Friday, December 16, 2005


From: Glasgow

From: Glasgow "Save Our Homes"
Glasgow Tenants Send warmest congratulations to EAST and all the Edinburgh Tenants who voted NO on an awesome victory over the Council Housing privateers.

Tuesday, December 13, 2005


Home Truths - Why Many Are Still Fighting The Move

he Glasgow Housing Association website offers a tantalising glimpse of a bright new future. An old man, his tartan clad Scotty dog by his side, smiles underneath a happy quote about his brand new kitchen. The casual viewer would come away with the impression that social housing is surging forward unhindered into a brave new world.

They would be wrong. In 2002, Scotland's largest city transferred ownership of its 80,000 council houses to the private, but not-for-profit, social landlord the Glasgow Housing Association (GHA). The ambitious project was the biggest of its kind in Europe but the process, known as stock transfer, has been mired in controversy. As Edinburgh tenants await the result of their own transfer ballot, those against the move are again claiming tenants were lied to, blackmailed and fed false promises by a multi-million pound government spin machine. They say transfer has created "social apartheid" in Glasgow where the homes of the few are transformed while thousands are "left to rot" in their multi-storey flats.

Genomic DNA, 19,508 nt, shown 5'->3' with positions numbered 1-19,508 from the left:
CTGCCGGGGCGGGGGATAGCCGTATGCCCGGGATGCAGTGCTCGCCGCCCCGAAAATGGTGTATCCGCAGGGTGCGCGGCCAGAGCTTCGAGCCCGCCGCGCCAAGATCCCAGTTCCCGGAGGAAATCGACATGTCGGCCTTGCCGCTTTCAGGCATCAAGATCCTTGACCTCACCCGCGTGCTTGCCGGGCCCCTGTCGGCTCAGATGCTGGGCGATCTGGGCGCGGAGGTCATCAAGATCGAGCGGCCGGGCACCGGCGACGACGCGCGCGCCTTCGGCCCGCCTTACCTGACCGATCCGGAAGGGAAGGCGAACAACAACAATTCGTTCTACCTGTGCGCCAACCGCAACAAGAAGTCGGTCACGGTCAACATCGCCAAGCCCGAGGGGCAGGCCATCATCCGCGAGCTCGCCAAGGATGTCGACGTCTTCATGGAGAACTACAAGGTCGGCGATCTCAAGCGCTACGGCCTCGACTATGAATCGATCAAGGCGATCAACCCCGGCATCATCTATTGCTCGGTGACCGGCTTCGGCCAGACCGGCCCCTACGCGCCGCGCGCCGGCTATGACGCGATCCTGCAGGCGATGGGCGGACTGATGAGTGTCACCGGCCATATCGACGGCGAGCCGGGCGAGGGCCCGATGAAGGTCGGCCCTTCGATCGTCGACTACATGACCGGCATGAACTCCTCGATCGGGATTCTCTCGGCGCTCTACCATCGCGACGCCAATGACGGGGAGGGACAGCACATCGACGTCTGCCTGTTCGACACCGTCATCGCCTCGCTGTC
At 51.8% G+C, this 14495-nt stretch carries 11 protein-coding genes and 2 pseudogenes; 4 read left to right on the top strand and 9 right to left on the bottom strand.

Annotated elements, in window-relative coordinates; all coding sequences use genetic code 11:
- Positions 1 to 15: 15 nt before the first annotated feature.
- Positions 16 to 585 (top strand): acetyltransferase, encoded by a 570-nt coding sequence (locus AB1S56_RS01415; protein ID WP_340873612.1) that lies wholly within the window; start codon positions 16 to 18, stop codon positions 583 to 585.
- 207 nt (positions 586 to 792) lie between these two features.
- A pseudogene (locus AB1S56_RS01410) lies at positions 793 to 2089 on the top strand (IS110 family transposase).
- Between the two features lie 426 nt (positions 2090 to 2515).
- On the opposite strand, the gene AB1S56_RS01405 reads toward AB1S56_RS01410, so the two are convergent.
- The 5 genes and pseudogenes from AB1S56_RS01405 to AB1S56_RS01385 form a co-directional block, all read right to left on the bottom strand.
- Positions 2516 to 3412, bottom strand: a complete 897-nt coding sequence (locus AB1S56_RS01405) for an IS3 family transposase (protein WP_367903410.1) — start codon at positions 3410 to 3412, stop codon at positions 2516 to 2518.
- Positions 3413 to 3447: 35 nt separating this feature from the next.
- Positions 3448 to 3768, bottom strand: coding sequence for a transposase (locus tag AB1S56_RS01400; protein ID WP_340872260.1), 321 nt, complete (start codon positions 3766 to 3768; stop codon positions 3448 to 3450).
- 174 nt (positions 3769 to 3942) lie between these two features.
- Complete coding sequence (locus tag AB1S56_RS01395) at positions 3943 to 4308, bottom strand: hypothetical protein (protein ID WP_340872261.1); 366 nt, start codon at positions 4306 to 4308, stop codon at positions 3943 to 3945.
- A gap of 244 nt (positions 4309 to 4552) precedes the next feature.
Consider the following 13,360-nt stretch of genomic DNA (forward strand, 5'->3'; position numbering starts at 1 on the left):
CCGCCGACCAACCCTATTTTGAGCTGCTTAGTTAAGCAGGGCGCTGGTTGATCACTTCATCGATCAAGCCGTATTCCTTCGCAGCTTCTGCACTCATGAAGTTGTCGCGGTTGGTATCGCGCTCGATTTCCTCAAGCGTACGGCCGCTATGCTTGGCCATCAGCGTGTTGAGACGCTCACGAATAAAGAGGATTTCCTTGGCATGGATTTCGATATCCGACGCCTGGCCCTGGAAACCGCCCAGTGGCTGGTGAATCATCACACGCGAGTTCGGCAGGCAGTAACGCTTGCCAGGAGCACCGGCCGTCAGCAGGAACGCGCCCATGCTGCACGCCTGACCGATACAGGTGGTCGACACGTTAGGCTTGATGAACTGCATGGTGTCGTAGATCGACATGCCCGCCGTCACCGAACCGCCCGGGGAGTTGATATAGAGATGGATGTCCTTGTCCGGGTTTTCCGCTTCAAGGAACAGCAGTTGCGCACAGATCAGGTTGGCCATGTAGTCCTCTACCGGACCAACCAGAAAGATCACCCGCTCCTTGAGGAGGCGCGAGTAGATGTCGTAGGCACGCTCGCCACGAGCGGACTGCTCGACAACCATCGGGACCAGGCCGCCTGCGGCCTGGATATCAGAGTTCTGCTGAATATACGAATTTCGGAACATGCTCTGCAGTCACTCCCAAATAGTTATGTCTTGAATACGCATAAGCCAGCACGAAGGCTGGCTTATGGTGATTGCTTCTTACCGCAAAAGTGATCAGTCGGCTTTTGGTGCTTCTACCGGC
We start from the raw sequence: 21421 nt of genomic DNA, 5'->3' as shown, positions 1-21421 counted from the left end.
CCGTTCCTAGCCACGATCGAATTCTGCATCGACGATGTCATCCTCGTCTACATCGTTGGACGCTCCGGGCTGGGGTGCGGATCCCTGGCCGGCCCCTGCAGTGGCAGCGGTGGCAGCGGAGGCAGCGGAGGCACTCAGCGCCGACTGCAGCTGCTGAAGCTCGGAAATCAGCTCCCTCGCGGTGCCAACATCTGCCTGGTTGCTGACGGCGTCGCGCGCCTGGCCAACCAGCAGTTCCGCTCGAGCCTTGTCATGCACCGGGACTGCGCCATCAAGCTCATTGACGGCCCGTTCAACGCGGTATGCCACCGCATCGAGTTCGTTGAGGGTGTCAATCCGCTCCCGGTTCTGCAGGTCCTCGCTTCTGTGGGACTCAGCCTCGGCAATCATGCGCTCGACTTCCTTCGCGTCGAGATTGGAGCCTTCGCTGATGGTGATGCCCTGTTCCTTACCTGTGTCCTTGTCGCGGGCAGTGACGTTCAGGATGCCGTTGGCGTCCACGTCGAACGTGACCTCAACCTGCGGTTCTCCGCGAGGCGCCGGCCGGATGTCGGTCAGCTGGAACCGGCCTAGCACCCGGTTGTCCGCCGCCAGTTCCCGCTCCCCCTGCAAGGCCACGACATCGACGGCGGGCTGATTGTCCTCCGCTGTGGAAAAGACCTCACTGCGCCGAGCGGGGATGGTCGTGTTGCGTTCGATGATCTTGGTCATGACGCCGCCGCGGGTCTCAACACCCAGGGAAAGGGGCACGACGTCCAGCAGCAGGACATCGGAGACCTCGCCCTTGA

On December 15, Edinburgh's council leaders and housing officials will discover whether the capital's tenants will follow their west coast counterparts. A fierce, often bitter and vindictive argument has preceded the vote. Both the Scottish Executive and Westminster believe that stock transfer is the only way social housing will meet the Scottish Housing Quality Standard - the benchmark that all homes must reach by 2015. The pro-transfer lobby have tapped into a war chest of around £8.5 million to sell the move in its best light while the anti-transfer campaigners, armed only with a fraction of the money, have done the best they can with leaflets and rallies. Despite senior politicians hailing the ballots as good examples of local democracy, the Executive has only funded one side of the fight.